Sustainability Efforts on Campus Lead to Spot in Princeton Review’s Green Guide for 2015

Wittenberg will be featured in the 2015 Princeton Review’s Guide to Green Colleges for its sustainability efforts and initiatives on campus.

The Green Guide highlights 353 colleges that “show a strong commitment to sustainable practices,” according to the Princeton Review’s website.

“Every year, the Princeton Review solicits information from different colleges and universities about their sustainability efforts on campus,” said Ruth Hoff, chair of the department of foreign languages and literatures and associate professor of languages. Hoff also serves as the faculty coordinator with the sustainability task force on campus.

Wittenberg made the list two years ago in 2013 and has made more “green” improvements on campus since then.

The addition of composting food waste is one of those changes; “composting was introduced in the summer of 2013, and includes all organic waste generated by students reclaimed from the conveyor system in the CDR,” said Noah Ristau, general manager of campus dining services. “Composting averages 800 pounds per week during the traditional academic year.”

Hoff said, “the food waste is being picked up by a service and being taken somewhere to compost, which is removing a lot of weight from the landfill.”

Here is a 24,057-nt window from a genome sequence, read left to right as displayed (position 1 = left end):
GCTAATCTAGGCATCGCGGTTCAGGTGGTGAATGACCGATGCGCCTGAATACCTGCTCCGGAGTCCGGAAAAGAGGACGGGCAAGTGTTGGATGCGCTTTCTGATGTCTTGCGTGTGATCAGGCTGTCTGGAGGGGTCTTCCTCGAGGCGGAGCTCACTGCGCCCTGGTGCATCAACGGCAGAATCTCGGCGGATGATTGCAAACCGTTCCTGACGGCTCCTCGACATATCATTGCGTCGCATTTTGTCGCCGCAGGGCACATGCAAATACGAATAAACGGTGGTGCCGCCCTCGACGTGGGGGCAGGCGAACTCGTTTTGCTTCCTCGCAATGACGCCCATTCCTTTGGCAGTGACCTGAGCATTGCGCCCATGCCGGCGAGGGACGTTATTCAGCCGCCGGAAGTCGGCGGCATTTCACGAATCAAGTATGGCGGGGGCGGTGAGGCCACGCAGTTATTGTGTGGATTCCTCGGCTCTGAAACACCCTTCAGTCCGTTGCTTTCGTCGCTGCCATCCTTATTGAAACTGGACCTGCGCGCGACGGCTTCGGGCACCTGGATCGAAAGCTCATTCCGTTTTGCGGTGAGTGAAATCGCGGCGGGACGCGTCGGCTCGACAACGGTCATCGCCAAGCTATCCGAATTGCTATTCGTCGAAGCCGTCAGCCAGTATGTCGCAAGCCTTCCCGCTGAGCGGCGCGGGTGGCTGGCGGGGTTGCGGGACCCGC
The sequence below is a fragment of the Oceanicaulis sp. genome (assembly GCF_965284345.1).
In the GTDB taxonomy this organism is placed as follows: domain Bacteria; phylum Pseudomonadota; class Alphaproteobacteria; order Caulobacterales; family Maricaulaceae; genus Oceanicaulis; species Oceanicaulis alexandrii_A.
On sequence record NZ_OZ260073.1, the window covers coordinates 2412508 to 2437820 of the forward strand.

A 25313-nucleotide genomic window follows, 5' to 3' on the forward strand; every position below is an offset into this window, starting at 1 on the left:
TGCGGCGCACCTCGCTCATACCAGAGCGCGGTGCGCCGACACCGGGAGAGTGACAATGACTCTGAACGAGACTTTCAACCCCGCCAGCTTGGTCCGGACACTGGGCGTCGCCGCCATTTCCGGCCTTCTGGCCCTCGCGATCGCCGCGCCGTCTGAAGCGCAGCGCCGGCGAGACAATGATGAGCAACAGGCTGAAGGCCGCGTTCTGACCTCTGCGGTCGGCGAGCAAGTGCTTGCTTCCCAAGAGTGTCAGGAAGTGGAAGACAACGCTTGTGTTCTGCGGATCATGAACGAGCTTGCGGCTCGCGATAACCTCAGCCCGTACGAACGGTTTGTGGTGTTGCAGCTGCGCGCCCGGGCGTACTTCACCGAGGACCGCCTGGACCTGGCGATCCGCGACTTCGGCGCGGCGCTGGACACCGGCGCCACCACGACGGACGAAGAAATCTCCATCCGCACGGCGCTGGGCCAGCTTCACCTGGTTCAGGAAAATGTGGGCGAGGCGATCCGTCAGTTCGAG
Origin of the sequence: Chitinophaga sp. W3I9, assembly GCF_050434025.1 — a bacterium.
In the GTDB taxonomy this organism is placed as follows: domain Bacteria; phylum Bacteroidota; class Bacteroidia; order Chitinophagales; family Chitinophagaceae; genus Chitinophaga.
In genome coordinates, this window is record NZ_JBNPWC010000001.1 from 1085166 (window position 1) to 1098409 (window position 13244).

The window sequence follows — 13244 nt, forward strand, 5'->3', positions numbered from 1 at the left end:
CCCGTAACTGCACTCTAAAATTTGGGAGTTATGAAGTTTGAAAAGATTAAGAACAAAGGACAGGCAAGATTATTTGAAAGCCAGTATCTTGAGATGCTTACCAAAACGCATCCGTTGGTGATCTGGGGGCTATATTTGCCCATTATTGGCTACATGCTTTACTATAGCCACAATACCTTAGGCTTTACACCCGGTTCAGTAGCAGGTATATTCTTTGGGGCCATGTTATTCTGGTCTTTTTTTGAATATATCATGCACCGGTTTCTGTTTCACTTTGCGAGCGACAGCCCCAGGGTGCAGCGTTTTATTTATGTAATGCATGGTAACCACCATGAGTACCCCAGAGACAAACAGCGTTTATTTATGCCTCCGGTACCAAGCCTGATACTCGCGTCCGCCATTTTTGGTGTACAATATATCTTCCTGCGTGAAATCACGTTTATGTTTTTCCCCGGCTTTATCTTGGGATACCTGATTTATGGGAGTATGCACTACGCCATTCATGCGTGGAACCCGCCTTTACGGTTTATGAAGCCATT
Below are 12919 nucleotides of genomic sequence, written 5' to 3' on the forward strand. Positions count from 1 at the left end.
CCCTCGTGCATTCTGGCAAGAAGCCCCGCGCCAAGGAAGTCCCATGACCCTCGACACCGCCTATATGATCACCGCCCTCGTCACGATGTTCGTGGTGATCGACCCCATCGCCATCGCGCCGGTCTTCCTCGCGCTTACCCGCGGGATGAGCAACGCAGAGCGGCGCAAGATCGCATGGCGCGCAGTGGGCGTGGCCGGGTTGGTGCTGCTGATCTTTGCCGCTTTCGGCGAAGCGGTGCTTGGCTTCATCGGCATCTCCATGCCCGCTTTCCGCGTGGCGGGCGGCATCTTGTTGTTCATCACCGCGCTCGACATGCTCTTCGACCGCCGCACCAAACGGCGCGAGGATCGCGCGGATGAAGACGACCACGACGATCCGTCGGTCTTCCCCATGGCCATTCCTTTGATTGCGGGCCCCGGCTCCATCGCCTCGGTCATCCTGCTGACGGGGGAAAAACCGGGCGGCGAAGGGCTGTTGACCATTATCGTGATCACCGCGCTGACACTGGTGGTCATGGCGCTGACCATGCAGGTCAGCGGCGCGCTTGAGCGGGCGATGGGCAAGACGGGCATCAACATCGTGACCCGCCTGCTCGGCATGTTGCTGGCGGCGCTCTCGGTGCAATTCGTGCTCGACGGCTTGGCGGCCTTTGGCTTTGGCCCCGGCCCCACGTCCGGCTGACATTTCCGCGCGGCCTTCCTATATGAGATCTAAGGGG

Campus Dining Services use many other strategies to cut down on wasteful consumption. Some of these include purchasing with local vendors, recycling 97 percent of cardboard, using only free-trade products for all coffee venues and thawing frozen food in coolers instead of under running water, according to Ristau.

Wittenberg is also working on curriculum development with regards to sustainability.

“The First Year Seminar this year, we added two days where sustainability was the focus of the conversation,” Hoff said. “Students did projects where they were tracking their own resource consumption and answering some questions about that and reflecting on that and thinking of some ways of reducing consumption on campus.”

Hoff added that “there’s been a grant from the National Science Foundation to expand our curriculum here on campus; every year, we’ve been taking an inventory of how many courses are offered in the area of sustainability, and we’ve grown from the last audit to this one, and now with this grant, we hope to increase even more [and] have more course offerings.”

As far as what’s to come for the future, the task force wants to see recycling numbers go up.

Sophomore Sage Pence, P.o.W.E.R. (Parliament of the Wittenberg Environmental Revolution) Prime Minister, encourages students to do simple green tasks like recycling and turning off lights when not in use.

“It may seem useless on an individual scale, but when the whole campus begins to do it and they bring that mindset back home, it can make a good dent,” Pence said.

Hoff added, “We still really need to improve our recycling numbers. When we compare ourselves with other campuses, we have a lot of room for improvement. That’s part of the reason we’re trying to do more with the recycling labeling; we’re checking to make sure there’s recycling bins in every classroom and also that in the dorms, they’re available and accessible.”

 

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